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Who Is It For?
For gaming laptop buyers on a budget, the MSI GE62 7RD Apache offers a decent range of hardware that, unlike many of today's cheap notebooks and ultraportables, is actually capable of playing today's games. Sure, you mightn't be able to crank up the quality settings on the most demanding titles, but Nvidia and Intel's new hardware for early 2017 offers better performance than before at a similar price and power consumption level.
On the CPU side, the new Kaby Lake Core i7-7700HQ isn't revolutionary, but it does provide a handy 8 to 10 percent performance boost in intensive workloads. This is all down to the higher clock speeds Intel has achieved across all four cores, and it comes without being noticeably hotter or power consuming than its Skylake predecessor.
It's not worth upgrading from a Skylake gaming laptop just for the i7-7700HQ, as in general this performance gain will have little effect in games, but those still rocking quad-core Haswell systems or older will see appreciable benefits from the move to Kaby Lake.
On the GPU side, the GTX 1050 is a capable entry-level mobile graphics chip. It is at least three times faster than Intel's integrated graphics, and while it's still several steps behind the GTX 1060 and not quite as powerful as last gen's GTX 970M, it's well suited to an entry-level gaming experience.
Across the games I tested, the GTX 1050 wasn't capable of playing everything at maximum quality settings at 1080p, particularly newer titles. However you can achieve playable frame rates by turning down a few sliders and tweaking some settings, or by simply sticking to older top-end games or less-intense titles like Overwatch.
If MOBAs are your thing, the GTX 1050 delivers a great experience, certainly much better than any integrated graphics solution would provide.
Other hardware in the device is mostly solid. Including 16GB of RAM, even if it is a single-channel kit, is perfect for any gaming laptop. The cooling solution is very effective, particularly at cooling the GPU, although it's not the quietest I've heard. And the collection of ports around the laptop is good without going above and beyond. Plus, you get a DVD drive in case you're still chained to physical media.
My one major complaint would be the display, which is terrible. MSI claims IPS-level quality but in reality I saw no IPS qualities here. Brightness, contrast, viewing angles and color accuracy are all well below average, and even though this is an entry-level device, I still expect much better.
The design of the GE62 is functional though the machine is a tad hefty. MSI's minimalist style prevents the GE62 from looking too 'gamer,' which I appreciate. The SteelSeries keyboard is great for gaming and includes customizable RGB LED backlighting - which is all the rage these days - and the touchpad is much improved compared to previous MSI laptops, but still not perfect.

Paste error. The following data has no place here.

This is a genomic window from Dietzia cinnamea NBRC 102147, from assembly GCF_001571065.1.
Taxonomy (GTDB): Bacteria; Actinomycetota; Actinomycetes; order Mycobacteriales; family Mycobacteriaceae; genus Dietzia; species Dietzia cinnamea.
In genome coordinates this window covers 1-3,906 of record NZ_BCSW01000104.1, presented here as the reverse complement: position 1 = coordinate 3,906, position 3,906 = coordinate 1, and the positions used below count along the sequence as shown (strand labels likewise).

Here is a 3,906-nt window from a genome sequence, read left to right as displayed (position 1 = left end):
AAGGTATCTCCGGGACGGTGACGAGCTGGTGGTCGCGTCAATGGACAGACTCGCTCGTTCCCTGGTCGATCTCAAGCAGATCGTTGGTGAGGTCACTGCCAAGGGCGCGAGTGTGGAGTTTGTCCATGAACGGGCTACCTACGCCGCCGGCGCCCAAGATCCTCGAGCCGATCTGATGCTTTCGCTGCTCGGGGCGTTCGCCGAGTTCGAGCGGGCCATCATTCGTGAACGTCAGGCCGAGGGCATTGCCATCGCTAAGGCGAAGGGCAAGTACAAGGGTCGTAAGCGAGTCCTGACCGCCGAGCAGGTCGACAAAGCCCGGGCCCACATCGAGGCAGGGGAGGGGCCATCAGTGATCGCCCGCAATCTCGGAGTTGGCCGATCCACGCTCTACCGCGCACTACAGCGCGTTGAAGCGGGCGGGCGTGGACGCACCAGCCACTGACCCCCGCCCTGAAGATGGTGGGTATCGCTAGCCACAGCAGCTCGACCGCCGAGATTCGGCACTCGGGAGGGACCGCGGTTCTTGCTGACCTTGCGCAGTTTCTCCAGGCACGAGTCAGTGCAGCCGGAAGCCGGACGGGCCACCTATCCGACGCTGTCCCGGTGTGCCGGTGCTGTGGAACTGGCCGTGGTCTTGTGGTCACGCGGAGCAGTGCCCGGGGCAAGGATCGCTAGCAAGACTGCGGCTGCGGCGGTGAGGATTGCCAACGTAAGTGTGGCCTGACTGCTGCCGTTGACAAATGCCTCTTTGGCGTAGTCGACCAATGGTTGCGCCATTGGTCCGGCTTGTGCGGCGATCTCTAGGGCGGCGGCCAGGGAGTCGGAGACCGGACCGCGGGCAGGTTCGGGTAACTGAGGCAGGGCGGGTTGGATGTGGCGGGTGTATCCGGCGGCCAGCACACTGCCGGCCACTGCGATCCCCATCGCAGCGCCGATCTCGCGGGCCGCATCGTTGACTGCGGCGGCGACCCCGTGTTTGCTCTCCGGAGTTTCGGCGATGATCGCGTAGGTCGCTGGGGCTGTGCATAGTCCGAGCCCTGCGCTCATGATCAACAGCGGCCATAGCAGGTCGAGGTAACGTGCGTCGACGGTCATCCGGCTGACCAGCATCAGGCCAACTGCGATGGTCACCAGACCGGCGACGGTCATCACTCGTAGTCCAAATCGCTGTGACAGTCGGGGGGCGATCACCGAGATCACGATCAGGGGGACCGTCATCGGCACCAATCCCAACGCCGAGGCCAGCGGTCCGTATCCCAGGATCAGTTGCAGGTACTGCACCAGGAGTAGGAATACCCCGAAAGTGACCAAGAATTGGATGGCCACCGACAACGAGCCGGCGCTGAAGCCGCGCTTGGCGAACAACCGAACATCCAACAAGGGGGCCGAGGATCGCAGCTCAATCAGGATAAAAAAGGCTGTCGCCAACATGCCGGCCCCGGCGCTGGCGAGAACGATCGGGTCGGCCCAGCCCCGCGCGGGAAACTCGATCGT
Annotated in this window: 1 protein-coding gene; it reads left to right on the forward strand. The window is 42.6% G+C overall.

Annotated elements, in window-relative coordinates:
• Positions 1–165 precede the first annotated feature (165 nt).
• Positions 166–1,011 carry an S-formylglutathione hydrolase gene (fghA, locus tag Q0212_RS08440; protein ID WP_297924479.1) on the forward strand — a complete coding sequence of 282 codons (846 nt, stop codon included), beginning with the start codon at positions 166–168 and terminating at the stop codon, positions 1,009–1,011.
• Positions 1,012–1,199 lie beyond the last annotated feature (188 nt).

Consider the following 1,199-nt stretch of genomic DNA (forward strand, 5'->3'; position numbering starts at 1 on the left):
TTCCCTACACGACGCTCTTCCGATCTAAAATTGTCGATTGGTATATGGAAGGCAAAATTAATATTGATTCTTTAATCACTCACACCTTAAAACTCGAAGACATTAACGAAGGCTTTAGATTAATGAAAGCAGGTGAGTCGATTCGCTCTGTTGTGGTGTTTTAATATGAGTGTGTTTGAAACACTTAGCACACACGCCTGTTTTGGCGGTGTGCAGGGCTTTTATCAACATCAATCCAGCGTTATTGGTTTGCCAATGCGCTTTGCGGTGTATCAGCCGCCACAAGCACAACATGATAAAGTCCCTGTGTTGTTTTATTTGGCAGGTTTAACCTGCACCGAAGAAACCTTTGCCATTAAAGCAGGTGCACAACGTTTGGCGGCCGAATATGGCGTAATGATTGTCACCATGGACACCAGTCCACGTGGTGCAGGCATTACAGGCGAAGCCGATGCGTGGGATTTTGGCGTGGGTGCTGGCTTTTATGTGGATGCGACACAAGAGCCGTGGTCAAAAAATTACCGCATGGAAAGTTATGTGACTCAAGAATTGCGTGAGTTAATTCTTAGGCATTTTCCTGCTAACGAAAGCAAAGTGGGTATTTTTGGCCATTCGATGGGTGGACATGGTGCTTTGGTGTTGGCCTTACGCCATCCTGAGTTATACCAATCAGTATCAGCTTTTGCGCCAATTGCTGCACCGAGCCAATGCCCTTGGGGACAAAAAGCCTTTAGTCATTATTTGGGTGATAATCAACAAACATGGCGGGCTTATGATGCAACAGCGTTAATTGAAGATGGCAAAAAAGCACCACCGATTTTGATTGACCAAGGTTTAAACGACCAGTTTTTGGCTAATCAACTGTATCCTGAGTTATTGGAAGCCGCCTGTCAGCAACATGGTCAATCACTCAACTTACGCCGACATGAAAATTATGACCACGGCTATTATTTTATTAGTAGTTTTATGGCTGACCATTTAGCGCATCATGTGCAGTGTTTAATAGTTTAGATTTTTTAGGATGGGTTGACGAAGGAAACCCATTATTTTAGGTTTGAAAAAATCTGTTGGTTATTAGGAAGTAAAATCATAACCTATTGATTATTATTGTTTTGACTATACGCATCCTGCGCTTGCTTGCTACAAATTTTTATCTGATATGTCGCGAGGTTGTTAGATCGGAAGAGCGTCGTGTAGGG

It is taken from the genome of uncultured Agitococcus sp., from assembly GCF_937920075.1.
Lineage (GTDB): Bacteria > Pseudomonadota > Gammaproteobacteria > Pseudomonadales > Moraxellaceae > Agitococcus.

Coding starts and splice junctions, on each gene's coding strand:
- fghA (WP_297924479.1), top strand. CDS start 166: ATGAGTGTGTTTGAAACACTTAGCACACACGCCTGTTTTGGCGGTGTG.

In its base model configuration, the same configuration I reviewed, the GE62 7RD Apache will cost around $1,200. This isn't as cheap as I'd like but it is notably cheaper than equivalent 15.6-inch GTX 1060 laptops. MSI's GT62VR Dominator and Asus' ROG GL502VM both have MSRPs in the $1,500 to $1,600 range, making them 25% more expensive in a best-case scenario.
However, even if your budget is restricted to $1,200, it's still worth shopping around. There are cheaper GTX 1050 laptops on the market that sacrifice some CPU performance and RAM capacity, which won't have a significant effect on gaming. MSI's GL62M in particular is excellent value at $900, although it does pack a GTX 1050 2GB variant rather than the 4GB model in the GE62.
It's often possible to purchase basic GTX 1060 laptops around the $1,200 mark as well. Newegg occasionally has sales on gaming laptops, which can bring the price of systems like the aforementioned GT62VR down to under $1,300. There are some GTX 1060 models floating around that sacrifice the SSD and some RAM to hit $1,200, and this could be worth it: the GTX 1060 is 70 to 90 percent faster, which leads to a much better gaming experience even without an SSD.
Pros: The GTX 1050 is a decent entry-level gaming laptop GPU, providing much better performance than integrated graphics. Kaby Lake brings a faster, leaner CPU than last-gen models. Functional design with great keyboard.
Cons: Terrible display. Cheaper GTX 1050 laptops exist; this model is approaching the price of GTX 1060 systems. Bulky design.